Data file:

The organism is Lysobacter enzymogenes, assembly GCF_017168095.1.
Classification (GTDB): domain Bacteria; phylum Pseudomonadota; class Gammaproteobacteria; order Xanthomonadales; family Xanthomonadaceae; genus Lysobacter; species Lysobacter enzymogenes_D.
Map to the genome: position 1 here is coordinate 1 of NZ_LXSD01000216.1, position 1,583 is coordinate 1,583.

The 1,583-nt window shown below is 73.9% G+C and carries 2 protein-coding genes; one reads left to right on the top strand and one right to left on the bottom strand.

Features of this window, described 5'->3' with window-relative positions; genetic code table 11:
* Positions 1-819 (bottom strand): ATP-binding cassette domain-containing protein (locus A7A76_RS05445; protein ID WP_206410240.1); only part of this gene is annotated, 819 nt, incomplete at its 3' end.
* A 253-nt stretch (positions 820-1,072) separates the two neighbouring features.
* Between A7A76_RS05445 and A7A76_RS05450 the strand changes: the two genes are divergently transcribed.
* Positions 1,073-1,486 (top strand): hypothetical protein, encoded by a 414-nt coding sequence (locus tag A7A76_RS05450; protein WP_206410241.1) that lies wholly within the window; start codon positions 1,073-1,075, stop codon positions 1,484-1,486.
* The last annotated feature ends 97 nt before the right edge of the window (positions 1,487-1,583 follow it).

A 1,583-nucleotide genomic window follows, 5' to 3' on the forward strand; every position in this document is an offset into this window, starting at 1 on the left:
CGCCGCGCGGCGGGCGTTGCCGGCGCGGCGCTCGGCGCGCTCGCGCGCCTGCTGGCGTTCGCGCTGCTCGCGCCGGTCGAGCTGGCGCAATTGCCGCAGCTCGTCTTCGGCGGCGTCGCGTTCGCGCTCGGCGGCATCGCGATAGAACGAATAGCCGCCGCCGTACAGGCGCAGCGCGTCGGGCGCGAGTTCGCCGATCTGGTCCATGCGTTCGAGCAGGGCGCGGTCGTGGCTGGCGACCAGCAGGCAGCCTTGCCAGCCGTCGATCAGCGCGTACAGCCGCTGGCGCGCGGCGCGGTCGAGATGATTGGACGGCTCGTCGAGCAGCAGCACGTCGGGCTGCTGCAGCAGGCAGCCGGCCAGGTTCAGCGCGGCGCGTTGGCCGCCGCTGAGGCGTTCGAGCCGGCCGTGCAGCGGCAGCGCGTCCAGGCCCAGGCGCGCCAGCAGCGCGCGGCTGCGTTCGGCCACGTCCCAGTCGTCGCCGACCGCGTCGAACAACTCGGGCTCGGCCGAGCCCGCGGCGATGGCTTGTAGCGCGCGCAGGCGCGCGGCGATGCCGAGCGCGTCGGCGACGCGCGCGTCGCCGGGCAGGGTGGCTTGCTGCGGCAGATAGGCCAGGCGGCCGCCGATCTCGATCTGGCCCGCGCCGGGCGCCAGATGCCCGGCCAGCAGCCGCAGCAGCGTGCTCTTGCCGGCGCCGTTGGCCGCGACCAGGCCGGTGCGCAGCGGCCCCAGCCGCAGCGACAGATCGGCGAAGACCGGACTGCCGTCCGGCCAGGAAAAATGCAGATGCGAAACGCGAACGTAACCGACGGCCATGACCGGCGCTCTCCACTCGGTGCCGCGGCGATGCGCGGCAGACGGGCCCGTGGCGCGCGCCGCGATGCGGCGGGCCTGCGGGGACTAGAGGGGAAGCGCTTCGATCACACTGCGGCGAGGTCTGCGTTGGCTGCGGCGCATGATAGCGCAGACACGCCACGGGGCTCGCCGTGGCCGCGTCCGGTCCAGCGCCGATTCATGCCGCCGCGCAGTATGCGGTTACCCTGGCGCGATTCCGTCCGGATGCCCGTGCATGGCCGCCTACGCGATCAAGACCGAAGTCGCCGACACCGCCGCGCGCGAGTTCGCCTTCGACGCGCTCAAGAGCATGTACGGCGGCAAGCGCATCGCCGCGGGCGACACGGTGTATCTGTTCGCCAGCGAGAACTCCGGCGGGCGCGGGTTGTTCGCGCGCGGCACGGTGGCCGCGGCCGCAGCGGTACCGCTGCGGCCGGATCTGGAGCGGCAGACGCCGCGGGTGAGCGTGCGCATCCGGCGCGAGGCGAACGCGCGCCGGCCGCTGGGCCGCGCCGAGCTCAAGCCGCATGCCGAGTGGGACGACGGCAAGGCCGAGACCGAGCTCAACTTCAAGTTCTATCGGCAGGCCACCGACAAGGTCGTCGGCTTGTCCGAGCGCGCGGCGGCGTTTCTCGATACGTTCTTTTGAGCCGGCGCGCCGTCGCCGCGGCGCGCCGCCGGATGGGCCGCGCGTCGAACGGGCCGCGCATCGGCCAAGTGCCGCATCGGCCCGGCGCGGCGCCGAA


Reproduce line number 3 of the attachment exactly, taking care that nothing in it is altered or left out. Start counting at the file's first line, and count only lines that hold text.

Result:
Map to the genome: position 1 here is coordinate 1 of NZ_LXSD01000216.1, position 1,583 is coordinate 1,583.